Corn is easy to grow. It’s a snap to harvest. Best of all, when you eat it fresh from your garden, it is among the dandiest summer treats.
I plant one packet’s worth of seeds. This year, I got 108 plants from the packet. I think that was about twenty percent more than the past couple of years, so be aware that packets vary in quantity by seed company.
On July 23, I picked the last of the corn. Beginning on July 12, I harvested seventy-six ears. Here’s the rundown:
- July 12: 11
- July 14: 10
- July 16: 9
- July 18: 9
- July 19: 5
- July 21: 25
- July 23: 7
There were fifteen to twenty more that did not fully develop and went into the trash, and several stalks sprouted late and did not grow ears. The day that I picked twenty-five, Julie was out of town. I cooked them all, ate seven, then cut the kernels off the rest, filling five pint bags for the freezer.
The seventy-six were perfectly formed and delicious, as in the photo, below.
This year was remarkable in that I had no animals get into my garden—the first two years here, I lost about thirty percent to raccoons—and of the dozens of ears I shucked I only saw one insect and zero worms. I don’t have a fence, and I did not put neem oil—which I use for insect control—on the corn. If I would have seen signs of pests, I would have used the neem oil; they simply never arrived. Perhaps, they had their fill from my broccoli and collard greens, where I lost the battle with them.
Growing one’s own corn requires a bit of a commitment. With some crops, such as tomatoes and peppers, there is a window of several days when they can be picked, but when sweet corn is ready to harvest you need to pick it. Letting ready ears go for even a couple more days will result in kernels which are overgrown and mushy.
Watch for the cobs to look full size and the silk to have turned brown. If you think cobs are ready, give them a grip, which, with practice, will tell you whether the kernels are full size. If you aren’t sure, pull down the husk and look at the kernels. If they are small, simply pull the husk back to cover the ear as it finishes maturing.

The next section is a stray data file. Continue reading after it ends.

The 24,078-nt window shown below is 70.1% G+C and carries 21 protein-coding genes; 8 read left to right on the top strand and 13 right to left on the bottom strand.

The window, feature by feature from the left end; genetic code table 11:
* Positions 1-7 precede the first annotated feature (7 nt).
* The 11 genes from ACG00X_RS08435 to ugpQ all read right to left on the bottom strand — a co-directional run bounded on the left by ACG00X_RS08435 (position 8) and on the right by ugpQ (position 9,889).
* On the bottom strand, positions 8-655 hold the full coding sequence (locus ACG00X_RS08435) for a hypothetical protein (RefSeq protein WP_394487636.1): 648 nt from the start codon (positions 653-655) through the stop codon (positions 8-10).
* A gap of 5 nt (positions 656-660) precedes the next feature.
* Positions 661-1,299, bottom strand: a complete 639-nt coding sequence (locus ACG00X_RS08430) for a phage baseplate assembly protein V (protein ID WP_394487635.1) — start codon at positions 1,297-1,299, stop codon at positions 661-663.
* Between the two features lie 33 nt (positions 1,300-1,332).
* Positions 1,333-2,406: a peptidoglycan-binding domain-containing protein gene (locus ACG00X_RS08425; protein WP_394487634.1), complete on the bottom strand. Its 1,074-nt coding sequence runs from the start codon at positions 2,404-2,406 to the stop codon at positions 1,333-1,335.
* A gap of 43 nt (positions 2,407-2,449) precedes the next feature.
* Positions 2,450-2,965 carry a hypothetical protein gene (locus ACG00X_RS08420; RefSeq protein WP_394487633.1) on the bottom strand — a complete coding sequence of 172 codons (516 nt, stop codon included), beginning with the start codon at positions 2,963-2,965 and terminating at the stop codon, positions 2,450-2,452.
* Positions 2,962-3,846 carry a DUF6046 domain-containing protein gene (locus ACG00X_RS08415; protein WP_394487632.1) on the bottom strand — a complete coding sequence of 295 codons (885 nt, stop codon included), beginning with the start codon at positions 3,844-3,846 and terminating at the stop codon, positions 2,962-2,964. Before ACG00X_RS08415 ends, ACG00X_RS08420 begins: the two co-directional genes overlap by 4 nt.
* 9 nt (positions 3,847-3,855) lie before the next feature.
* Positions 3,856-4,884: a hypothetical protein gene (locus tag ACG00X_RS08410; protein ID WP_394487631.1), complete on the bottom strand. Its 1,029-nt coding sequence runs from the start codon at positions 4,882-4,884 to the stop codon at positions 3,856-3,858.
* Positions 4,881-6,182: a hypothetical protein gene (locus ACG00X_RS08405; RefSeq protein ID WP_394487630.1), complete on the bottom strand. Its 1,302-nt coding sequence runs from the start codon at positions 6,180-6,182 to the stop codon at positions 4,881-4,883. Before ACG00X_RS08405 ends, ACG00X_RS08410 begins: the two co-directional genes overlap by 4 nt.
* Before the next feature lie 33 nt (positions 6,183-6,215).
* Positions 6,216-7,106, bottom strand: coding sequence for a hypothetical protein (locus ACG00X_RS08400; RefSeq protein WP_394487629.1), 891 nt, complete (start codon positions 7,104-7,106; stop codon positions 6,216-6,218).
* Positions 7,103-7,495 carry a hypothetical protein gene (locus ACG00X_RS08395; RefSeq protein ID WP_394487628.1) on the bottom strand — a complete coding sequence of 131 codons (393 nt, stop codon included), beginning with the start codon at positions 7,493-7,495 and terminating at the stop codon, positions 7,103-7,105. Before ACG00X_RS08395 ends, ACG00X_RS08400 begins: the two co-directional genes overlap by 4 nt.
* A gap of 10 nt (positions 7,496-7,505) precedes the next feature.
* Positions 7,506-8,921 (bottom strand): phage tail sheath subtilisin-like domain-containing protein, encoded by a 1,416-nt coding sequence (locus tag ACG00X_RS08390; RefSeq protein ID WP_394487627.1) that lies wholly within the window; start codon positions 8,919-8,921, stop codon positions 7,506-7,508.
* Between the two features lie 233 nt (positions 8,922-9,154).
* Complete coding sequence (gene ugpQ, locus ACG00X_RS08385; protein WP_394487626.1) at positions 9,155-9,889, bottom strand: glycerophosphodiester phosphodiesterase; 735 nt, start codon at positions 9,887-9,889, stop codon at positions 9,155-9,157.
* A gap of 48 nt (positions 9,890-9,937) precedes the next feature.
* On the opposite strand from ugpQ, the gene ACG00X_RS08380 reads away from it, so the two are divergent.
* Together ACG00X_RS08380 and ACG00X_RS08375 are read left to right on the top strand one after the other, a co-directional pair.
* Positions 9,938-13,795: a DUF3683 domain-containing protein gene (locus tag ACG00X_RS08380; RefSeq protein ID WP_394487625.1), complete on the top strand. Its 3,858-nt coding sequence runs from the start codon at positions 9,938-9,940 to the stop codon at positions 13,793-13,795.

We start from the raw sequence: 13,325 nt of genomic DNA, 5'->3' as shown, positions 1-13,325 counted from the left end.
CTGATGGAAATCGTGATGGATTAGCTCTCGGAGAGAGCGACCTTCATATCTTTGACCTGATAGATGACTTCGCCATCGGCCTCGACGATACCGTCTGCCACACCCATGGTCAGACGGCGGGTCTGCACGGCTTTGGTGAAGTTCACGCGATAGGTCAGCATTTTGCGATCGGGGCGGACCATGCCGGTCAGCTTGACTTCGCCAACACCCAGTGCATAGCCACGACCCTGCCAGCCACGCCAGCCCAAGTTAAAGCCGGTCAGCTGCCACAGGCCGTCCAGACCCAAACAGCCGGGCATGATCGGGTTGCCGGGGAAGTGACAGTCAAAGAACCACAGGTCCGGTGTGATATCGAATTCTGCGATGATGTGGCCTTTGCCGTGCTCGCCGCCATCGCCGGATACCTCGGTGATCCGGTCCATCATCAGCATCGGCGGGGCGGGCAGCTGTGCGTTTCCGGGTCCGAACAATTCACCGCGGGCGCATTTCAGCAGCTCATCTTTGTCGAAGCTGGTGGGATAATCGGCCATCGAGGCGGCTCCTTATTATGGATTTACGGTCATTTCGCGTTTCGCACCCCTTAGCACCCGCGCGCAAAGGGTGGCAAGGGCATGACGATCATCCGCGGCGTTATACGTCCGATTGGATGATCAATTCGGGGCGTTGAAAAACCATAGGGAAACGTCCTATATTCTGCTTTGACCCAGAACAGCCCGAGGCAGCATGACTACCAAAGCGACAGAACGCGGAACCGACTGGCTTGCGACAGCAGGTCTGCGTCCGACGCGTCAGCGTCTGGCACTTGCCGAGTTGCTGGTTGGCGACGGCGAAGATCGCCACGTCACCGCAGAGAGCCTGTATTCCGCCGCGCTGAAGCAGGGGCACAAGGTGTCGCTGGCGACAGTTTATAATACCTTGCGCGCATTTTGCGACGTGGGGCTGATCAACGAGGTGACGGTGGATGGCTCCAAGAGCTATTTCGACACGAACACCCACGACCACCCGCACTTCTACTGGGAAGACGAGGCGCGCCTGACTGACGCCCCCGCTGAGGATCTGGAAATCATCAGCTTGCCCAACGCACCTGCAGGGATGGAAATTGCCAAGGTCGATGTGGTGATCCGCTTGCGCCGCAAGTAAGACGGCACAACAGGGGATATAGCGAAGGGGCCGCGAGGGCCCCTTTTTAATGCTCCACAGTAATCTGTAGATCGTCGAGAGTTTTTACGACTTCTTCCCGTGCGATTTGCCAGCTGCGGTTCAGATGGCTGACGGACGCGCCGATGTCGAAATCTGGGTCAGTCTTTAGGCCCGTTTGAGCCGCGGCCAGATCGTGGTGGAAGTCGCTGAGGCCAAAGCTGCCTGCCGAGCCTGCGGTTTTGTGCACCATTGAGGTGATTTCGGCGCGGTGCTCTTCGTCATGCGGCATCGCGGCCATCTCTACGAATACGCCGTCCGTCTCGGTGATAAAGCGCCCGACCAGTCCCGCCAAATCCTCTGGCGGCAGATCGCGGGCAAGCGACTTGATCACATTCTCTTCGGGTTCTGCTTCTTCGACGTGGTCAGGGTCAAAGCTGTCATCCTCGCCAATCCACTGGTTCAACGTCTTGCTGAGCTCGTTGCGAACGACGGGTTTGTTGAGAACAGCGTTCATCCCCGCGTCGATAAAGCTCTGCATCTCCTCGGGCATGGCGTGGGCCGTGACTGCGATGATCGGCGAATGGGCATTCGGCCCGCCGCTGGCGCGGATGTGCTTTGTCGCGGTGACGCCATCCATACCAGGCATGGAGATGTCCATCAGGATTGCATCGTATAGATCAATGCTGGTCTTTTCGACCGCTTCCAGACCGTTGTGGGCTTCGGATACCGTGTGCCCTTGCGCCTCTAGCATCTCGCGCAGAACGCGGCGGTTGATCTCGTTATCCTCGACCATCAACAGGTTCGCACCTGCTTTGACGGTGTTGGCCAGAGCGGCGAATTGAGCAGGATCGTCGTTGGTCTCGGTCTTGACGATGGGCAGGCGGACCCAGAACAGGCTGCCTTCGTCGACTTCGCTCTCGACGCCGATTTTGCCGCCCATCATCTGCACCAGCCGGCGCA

Plant corn in a block. Because the ears are pollinated as the pollen falls from the tassels to the ear’s silk, having the rows next to each other increases the likelihood that breeze-blown pollen will land on silk. Corn planted in a single row stands a good chance of being poorly pollinated, which will result in spotty kernel growth.
I planted an early variety, so that I would have it all harvested before the end of July. Next to my corn, I plant a vining crop, such as squash or canteloup. This year, it’s watermelons. Vining crops require a lot of room. By the time the corn is ready to pick, the nextdoor vines are encroaching the corn, as seen here.
As soon as I pick the last of the corn, I pull the stalks. The vines now have all of that space to grow.
I rotate my crops, not putting a vegetable on ground for at least every third year, as each type of plant takes nutrients from the soil at varying degrees. Thus, next year’s corn will not provide the temporary privacy fence as this year. Despite the cover, when I was sitting on the porch, below, and Mac, across the street, walked down his driveway to get his mail, he peered through the stalks, spied me, and gave me a wave.
Despite our being friendly neighbors, I don’t share my corn with Mac. He has his own. After sharing some of our produce with him and his wife, Alice, from our first garden two years ago, they put in their own . . . including a patch of corn.